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Schroedinger's energy levels - potential wells

  1. Apr 2, 2012 #1
    maybe this question has more to do with chemistry, but it's physical chemistry at the very least.

    so, in physics class we have been learning about schroedingers equations for the H atom electron energy levels, and discussing bound electrons in a potential well. for these electrons to move up an energy level they must be given a certain amount of energy, and each level the electron moves up, behaves like a standing wave with certain harmonics. at least this is how we think about them at my level of physics. so these electrons must be given an amount of energy greater than or equal to the electrical potential of the nucleus to be 'free' or unbound. so how does this apply to metals? metals have a certain number of bound electrons, but also have some 'free' electrons, so they exist as cations. i understand the kind of answer i get about this from my chemistry teachers, but i'd really like to know how the 2 ideas of energy levels, and metallic bonding link together.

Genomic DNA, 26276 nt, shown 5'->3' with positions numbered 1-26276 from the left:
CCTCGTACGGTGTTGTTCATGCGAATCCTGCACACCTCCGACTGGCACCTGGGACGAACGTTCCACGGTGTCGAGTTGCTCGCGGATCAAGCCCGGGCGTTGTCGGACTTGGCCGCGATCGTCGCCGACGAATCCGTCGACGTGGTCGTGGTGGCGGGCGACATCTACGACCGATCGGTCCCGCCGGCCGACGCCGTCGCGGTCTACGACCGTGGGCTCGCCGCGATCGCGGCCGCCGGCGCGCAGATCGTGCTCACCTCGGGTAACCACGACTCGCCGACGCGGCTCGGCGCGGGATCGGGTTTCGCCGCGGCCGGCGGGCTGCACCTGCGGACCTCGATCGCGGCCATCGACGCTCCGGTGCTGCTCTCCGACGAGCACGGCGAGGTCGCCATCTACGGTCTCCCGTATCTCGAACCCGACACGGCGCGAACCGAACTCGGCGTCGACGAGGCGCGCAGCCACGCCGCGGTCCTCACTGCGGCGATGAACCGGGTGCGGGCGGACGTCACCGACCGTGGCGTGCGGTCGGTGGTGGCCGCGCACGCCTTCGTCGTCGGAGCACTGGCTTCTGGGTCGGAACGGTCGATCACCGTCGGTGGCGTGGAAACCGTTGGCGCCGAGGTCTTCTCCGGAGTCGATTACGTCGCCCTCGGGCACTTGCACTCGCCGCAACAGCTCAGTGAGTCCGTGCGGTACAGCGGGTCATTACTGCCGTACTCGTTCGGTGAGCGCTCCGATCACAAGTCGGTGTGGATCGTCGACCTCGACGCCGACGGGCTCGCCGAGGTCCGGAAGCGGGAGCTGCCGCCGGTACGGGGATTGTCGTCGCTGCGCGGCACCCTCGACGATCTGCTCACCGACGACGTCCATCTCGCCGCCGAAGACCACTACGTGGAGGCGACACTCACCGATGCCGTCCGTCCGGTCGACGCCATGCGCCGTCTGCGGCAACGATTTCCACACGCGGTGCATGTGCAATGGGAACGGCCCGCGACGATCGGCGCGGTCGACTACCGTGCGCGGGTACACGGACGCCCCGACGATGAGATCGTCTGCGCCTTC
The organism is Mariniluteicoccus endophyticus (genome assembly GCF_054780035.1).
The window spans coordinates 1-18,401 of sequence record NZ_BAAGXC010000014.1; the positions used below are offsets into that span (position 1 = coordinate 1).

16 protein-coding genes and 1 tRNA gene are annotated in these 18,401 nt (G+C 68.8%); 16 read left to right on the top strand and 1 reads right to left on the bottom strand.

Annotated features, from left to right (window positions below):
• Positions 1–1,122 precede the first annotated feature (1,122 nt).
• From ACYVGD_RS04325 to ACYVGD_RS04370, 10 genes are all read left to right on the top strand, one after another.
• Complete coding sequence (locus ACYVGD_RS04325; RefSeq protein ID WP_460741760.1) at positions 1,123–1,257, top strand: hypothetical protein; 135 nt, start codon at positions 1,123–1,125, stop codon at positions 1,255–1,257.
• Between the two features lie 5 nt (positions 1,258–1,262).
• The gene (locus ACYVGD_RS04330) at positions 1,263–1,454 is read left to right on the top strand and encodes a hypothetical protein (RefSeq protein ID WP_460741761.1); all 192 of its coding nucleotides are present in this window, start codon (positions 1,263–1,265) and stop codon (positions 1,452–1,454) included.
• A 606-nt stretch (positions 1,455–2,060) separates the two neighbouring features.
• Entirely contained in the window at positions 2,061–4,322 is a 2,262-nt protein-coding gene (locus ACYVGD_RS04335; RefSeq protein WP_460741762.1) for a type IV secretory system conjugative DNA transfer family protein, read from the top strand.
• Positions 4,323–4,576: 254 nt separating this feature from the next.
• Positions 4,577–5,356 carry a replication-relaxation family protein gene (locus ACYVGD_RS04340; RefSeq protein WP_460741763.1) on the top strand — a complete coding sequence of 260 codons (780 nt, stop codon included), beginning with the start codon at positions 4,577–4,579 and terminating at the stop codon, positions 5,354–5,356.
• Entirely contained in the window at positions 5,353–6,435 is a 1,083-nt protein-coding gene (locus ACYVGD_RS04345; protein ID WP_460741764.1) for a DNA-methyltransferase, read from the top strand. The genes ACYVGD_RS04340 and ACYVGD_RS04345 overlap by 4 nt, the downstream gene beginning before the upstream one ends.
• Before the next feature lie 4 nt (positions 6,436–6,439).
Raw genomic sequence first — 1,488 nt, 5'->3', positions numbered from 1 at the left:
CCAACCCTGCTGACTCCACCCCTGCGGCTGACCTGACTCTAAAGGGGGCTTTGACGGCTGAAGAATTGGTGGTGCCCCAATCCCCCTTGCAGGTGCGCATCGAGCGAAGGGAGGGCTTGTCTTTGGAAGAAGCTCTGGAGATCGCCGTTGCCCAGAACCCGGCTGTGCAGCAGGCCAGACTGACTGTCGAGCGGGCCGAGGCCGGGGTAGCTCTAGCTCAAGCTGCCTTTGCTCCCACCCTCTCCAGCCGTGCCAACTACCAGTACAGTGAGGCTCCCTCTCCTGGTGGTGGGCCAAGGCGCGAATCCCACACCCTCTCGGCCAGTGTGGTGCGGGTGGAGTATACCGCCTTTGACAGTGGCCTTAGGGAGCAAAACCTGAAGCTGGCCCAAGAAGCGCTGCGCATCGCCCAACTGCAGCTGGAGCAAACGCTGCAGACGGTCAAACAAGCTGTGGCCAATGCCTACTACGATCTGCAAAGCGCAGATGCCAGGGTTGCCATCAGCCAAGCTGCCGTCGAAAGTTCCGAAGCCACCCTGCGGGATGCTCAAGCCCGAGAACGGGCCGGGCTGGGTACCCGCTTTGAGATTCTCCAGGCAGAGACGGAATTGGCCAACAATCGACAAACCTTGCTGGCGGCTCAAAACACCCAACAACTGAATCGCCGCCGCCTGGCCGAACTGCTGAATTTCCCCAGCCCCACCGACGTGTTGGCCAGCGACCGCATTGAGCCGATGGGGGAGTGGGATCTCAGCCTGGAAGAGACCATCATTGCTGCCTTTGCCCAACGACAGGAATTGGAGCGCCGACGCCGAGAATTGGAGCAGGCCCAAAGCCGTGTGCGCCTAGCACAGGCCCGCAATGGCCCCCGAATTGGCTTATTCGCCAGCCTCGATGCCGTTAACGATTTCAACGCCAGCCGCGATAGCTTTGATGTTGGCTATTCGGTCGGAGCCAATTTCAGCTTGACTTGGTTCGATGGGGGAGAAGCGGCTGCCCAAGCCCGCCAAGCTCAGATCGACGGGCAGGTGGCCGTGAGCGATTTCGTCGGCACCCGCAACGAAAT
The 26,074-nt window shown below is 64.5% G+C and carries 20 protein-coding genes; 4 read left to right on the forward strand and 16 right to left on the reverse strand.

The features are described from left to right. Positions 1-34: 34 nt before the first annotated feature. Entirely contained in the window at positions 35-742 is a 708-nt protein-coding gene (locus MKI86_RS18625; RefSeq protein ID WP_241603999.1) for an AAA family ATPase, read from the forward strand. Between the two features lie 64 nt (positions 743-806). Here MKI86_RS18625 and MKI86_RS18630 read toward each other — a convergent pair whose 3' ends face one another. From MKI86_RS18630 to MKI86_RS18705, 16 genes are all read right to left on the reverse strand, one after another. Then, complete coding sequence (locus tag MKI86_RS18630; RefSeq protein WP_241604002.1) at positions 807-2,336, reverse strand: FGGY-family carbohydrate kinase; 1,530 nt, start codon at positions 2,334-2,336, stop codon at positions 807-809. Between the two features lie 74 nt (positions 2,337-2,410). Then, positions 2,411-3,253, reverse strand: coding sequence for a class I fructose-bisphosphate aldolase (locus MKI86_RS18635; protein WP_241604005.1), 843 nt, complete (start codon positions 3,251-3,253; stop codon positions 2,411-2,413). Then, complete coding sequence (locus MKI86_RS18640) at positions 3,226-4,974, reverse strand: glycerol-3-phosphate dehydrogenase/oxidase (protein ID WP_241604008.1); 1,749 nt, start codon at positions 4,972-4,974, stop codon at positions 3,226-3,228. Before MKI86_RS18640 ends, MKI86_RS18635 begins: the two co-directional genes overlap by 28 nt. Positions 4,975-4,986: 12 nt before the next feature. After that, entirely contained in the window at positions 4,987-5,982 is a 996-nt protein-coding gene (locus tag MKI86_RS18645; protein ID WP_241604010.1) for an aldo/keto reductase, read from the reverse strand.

thanks in advance for any help you can give.
    lntz
     
  2. jcsd
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